The mess

“Clutter and mess show us that life is being lived…Tidiness makes me think of held breath, of suspended animation… Perfectionism is a mean, frozen form of idealism, while messes are the artist’s true friend. What people somehow forgot to mention when we were children was that we need to make messes in order to find out who we are and why we are here.”
―Anne Lamott, Bird by Bird: Some Instructions on Writing and Life

I know Brian is not a huge Anne Lamott fan, so he is probably cringing right now that I’ve used her here on the blog 😉 This is a quote from her book on writing, but with Lamott, you always get a message or two about life thrown in. She was huge for me in college, second only to Donald Miller.

I quote her today because I’m trying to hear her words and let them sink in, as I am living in a mess.

Brian would tell you that we are not living in a mess– but I know better. I see boxes and gifts and piles of things we don’t have a place for yet. I see things that need to be organized, dusted, sorted, thrown out, and simply dealt with. And since I don’t get home until 6:30 or 7:00 and then leave again at 6:40am, there simply isn’t time after the grading, thank you cards, dinner, and a couple hours of sleep. And my incredible husband with a heart to love on people keeps inviting those dang people over to come sit in our mess! Sigh.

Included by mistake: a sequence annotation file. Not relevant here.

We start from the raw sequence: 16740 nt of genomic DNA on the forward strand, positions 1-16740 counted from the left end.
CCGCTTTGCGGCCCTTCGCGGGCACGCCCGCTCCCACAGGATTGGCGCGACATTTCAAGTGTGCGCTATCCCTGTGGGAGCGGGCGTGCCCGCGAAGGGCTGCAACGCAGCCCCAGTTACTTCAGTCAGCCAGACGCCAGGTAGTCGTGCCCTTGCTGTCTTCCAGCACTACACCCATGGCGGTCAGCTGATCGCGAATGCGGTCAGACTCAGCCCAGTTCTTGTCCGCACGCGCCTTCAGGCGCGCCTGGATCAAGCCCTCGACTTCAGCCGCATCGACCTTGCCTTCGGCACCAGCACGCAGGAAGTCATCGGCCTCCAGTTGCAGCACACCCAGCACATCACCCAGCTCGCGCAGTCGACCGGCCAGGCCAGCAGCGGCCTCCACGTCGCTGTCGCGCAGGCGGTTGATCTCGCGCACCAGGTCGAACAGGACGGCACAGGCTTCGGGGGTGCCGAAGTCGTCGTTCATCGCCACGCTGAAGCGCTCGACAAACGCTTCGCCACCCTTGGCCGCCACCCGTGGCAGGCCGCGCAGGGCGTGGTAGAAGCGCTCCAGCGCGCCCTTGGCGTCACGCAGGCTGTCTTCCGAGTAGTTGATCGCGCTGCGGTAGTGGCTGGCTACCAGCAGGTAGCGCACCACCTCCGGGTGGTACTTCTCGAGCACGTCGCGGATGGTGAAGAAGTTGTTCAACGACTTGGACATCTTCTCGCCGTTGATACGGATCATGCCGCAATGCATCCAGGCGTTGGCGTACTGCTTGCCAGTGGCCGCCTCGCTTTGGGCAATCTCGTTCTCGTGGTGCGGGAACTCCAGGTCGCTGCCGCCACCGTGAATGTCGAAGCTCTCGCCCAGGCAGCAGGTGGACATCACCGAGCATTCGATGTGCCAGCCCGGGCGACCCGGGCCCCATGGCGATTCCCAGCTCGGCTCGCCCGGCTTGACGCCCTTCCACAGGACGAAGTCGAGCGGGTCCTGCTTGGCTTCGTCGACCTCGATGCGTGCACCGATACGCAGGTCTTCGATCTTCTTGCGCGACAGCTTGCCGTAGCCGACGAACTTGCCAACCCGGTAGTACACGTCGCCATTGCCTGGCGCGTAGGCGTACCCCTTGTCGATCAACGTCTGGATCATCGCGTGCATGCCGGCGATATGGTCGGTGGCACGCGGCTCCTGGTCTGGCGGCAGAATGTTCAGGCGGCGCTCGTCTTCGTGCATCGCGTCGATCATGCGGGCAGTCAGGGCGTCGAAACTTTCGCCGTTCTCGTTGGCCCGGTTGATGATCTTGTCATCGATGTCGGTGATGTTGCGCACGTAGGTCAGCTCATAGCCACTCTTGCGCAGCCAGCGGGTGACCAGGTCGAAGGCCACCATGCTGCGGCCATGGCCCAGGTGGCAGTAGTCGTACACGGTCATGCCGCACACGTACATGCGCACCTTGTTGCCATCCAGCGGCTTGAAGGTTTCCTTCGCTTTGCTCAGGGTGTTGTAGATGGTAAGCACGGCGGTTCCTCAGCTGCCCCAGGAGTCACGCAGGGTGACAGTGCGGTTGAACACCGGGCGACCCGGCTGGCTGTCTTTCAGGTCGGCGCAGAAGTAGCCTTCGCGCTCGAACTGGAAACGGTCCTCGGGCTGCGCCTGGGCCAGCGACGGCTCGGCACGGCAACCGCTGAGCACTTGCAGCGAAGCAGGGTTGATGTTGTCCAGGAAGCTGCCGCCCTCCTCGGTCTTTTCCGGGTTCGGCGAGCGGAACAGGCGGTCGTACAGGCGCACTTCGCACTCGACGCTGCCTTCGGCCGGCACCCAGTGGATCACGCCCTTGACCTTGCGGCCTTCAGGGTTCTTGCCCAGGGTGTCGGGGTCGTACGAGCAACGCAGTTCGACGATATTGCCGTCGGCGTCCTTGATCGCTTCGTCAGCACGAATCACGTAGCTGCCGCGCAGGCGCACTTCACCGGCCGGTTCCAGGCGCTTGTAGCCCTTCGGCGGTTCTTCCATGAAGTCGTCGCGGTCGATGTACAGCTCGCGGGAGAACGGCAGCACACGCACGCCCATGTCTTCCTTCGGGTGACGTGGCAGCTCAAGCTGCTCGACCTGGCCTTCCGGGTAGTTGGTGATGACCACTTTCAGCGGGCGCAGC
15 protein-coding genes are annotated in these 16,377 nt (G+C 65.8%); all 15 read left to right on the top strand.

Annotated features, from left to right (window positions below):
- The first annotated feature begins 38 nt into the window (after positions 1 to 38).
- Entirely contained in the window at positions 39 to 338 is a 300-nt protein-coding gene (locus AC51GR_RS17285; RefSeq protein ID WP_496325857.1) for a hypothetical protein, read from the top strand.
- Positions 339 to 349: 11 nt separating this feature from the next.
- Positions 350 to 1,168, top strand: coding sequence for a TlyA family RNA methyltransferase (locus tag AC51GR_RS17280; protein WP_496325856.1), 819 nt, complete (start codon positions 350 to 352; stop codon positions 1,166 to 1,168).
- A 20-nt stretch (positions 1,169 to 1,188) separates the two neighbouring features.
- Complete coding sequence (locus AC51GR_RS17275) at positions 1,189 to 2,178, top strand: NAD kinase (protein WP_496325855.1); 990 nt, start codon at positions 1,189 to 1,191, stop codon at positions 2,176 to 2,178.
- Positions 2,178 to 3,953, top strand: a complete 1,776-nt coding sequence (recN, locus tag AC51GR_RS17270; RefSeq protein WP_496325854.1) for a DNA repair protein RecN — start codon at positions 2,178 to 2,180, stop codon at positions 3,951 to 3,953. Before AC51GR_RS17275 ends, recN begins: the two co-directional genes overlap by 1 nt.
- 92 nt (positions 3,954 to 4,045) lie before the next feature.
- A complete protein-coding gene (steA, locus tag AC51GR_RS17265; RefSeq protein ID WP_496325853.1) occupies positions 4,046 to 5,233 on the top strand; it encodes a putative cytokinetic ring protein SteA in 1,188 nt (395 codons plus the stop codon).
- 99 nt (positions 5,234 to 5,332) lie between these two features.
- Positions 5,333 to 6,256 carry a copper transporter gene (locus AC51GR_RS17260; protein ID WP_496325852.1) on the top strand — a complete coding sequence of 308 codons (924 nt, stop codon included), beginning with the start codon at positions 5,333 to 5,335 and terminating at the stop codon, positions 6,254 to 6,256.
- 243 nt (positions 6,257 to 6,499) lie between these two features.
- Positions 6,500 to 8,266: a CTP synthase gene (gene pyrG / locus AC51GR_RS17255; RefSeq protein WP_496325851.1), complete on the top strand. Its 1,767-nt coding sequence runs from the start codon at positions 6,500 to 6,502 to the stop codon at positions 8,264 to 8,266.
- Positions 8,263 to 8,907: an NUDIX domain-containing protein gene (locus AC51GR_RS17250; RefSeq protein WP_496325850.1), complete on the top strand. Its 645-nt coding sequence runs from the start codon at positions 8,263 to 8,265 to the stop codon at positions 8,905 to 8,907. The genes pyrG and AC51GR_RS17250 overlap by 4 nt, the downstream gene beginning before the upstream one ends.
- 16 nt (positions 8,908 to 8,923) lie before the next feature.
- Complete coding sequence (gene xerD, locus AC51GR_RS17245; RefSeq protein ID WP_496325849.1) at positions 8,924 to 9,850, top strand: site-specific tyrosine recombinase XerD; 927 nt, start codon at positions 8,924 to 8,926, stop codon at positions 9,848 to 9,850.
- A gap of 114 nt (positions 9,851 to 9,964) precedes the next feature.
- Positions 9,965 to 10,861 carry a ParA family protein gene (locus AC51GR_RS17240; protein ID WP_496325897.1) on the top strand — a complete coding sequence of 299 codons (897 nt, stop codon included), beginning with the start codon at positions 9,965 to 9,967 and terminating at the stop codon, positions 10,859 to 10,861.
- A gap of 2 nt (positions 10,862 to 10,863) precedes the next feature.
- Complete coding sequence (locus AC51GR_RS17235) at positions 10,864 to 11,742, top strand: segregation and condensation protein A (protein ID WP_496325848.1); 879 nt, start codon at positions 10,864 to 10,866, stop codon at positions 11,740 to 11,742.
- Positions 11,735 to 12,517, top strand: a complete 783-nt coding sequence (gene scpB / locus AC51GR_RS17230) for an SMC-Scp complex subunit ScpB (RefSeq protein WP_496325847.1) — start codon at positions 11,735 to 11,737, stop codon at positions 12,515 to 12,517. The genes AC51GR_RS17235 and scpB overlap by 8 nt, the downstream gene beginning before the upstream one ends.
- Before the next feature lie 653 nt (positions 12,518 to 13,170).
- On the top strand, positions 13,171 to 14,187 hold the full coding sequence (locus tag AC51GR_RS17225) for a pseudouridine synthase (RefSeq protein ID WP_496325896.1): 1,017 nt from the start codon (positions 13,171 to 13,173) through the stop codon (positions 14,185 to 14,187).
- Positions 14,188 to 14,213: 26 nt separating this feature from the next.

So, what’s it going to take to change my eyes to see “that life is being lived” instead of chaos and dirt? How do I get past my “frozen form of idealism”? I just want to be that 1950’s picture of a wife so badly– the tidy home, the apron tied around the waist, the perfect hair, and dinner on the table when my husband gets home. But none of that is a reality. With my commute, Brian is having to cook dinner (which he is happy to do and spoils me with), and I look like someone who has been dealing with eleven year olds all day when I finally trudge through the door.

Life IS being lived. Why can’t I accept that? Our friends know what our schedules have been like– am I afraid of the judgment? Knowing that I theoretically have the ability to be an amazing hostess with a pristine house– is it that I need the compliments and approval?

Or maybe Lamott is right. Maybe I need this mess right now to find out who I really am and why I am here.

And if so, it’s a tough lesson.

4 thoughts on “The mess